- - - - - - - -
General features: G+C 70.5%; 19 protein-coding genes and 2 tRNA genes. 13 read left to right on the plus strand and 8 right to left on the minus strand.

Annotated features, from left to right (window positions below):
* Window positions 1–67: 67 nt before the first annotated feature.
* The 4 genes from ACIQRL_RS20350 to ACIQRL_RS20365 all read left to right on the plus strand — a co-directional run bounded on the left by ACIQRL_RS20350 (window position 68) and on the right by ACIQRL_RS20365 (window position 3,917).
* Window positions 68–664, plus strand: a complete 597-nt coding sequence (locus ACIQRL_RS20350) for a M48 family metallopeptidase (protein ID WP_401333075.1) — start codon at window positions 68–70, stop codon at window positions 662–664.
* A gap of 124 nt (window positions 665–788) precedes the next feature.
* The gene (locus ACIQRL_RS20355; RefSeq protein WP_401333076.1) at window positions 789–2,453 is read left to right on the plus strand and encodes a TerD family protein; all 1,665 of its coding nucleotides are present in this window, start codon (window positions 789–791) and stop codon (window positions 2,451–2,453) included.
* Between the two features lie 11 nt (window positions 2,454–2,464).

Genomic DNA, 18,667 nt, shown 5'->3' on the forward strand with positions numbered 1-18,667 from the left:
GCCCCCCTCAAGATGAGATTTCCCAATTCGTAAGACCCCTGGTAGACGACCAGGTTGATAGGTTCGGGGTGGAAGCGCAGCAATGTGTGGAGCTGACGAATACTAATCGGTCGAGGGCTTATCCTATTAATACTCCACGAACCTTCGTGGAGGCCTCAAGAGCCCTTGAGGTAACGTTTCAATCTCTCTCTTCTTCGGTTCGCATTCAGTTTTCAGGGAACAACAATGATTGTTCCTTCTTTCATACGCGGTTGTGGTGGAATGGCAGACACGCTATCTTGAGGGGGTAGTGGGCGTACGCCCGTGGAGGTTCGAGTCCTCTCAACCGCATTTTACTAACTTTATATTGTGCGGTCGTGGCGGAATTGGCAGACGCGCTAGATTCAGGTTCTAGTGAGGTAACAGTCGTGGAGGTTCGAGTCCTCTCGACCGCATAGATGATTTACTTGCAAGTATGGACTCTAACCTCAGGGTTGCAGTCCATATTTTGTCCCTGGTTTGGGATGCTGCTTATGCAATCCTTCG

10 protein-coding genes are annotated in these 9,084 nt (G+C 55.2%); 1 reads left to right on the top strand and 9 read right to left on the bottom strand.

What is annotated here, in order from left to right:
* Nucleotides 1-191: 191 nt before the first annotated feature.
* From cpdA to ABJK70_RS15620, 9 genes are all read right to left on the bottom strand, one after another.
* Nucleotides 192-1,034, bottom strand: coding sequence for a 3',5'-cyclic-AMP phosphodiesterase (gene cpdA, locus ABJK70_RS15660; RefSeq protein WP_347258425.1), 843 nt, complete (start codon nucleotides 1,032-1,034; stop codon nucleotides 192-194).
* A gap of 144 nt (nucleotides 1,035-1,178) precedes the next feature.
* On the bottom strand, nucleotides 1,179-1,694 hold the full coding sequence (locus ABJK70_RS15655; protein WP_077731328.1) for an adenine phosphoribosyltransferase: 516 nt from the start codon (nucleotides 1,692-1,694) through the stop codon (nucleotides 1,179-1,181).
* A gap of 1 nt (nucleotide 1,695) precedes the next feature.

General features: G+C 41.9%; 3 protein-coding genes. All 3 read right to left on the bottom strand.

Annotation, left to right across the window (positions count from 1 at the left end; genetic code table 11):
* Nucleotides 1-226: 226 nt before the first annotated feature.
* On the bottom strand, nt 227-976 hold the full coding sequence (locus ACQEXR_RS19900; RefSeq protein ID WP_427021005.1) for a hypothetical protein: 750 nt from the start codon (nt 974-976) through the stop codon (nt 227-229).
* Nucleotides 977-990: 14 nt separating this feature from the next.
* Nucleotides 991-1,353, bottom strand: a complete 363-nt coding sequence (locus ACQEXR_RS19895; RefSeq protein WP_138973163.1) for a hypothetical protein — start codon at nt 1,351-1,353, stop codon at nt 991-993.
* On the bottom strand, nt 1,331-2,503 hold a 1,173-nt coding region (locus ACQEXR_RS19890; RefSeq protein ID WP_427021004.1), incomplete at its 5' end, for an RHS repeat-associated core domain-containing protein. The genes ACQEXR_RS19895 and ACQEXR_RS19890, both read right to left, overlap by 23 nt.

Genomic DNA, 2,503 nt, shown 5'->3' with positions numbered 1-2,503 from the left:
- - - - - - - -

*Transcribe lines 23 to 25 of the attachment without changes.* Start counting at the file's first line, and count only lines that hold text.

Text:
* Nucleotides 977-990: 14 nt separating this feature from the next.
* Nucleotides 991-1,353, bottom strand: a complete 363-nt coding sequence (locus ACQEXR_RS19895; RefSeq protein WP_138973163.1) for a hypothetical protein — start codon at nt 1,351-1,353, stop codon at nt 991-993.
* On the bottom strand, nt 1,331-2,503 hold a 1,173-nt coding region (locus ACQEXR_RS19890; RefSeq protein ID WP_427021004.1), incomplete at its 5' end, for an RHS repeat-associated core domain-containing protein. The genes ACQEXR_RS19895 and ACQEXR_RS19890, both read right to left, overlap by 23 nt.